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marked as duplicate by Paul R, Matthew Flaschen, Cogwheel, GManNickG, Steve Guidi Jul 9 '10 at 16:47

This question has been asked before and already has an answer. If those answers do not fully address your question, please ask a new question.

    
Please define "LCM", as I'm not familiar with that acronym. – JSBձոգչ Jul 9 '10 at 16:41
    
@JS, least common multiple. – Matthew Flaschen Jul 9 '10 at 16:44
3  
Many, many duplicates on SO already, e.g. what is the most efficient way to calculate the least common multiple of two integers – Paul R Jul 9 '10 at 16:44
2  

the LCM(a,b) = abs(a * b) / gcd(a, b)

and gcd algorithm goes there:

gcd(a, b):
    if b = 0
       return a
    else
       return gcd(b, a % b)
share|improve this answer
1  
abs will work or not – anurag18294 Jul 9 '10 at 16:46
    
why not? are you having some trouble with this? the "%" is java (not sure about C++, probably the same) is not real mod(%), if "a" is negative, the value might not be what you want. – Viele Jul 9 '10 at 16:58

You compute first the GCD via Euclid's Algorithm (google) then use gcd(a,b) * lcm(a,b) = a*b, but beware of overflows.

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If h is the HCF (same as GCD) of a and b, then the LCM m is given by

m = a * (b / h)

As h divides both a and b, you should perform the division first (as above), to reduce the risk of overflow.

Now all you need is an algorithm for the HCF. There are many, some very efficient. See http://rhubbarb.wordpress.com/2009/04/08/hcf-without-division/ for example.

For the case of the LCM of many numbers rather than just two, note that e.g.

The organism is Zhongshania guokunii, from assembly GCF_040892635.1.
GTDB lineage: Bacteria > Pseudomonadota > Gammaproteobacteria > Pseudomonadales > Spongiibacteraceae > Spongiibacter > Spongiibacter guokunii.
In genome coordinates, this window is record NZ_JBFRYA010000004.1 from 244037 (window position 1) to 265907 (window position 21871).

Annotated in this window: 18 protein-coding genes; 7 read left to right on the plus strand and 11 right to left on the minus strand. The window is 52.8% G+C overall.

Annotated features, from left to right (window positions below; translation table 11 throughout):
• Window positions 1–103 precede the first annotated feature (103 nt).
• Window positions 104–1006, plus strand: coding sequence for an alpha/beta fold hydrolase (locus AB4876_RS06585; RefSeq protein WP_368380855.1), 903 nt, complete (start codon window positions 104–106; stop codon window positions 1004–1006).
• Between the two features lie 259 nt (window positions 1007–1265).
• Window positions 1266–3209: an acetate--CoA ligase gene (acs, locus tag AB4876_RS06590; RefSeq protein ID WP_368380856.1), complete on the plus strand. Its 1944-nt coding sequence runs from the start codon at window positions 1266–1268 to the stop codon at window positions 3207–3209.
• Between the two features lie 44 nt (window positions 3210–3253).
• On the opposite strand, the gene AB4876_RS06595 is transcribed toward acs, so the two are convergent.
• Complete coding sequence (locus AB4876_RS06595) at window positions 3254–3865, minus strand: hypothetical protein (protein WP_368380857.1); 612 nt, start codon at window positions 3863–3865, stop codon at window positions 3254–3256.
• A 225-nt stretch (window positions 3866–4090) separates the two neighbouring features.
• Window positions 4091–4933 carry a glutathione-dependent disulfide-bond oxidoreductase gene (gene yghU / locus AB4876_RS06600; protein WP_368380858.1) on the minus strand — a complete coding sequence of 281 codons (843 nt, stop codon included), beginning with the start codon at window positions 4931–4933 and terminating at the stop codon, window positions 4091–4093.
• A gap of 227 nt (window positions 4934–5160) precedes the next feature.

LCM(a,b,c) = LCM(LCM(a,b),c)

See http://en.wikipedia.org/wiki/Least_common_multiple and http://www.cut-the-knot.org/arithmetic/GcdLcmProperties.shtml for example.

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There are several algorithms described on the Wikipedia page for LCM.

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Here is a way to think of it:

The least common multiple contains all those factors which are in both a and b, but not duplicated.

Greatest common divisor contains all the factors common to both a and b, those which would otherwise be duplicated.

LCM(a,b) = (factors only in a) * (factors only in b) * (factors in both a and b)
LCM(a,b) = (a / GCD(a,b)) * (b / GCD(a,b)) * GCD(a,b)
LCM(a,b) = (a / GCD(a,b)) * b

This formulation calculates intermediate values which are less than a * b, so it is less prone to overflow than (a * b)/GCD(a,b).

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Decompose each number into a series of prime numbers that are multiplied together. Eliminate any primes in the first series that also occur in the second. Multiply together everything that remains.

A different explanation of this method can be found on Wikipedia.

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A good approach, unsuitable with big numbers, is to exploit properties of GCD together with the LCM:

int lcm(int a, int b)
{
  return (a*b)/gcd(a,b);
}

where you can use the Euclidean Algorithm to find GCD easily:

int gcd(int a, int b)
{
  if (b == 0)
    return a;
  else
    return gcd(b, a%b);
}

(of course this algorithm can be expressed also in an iterative way, you can easily search for it on google or try it yourself..)

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2  
Using (a*b) is overflow prone. – Heath Hunnicutt Jul 9 '10 at 16:51

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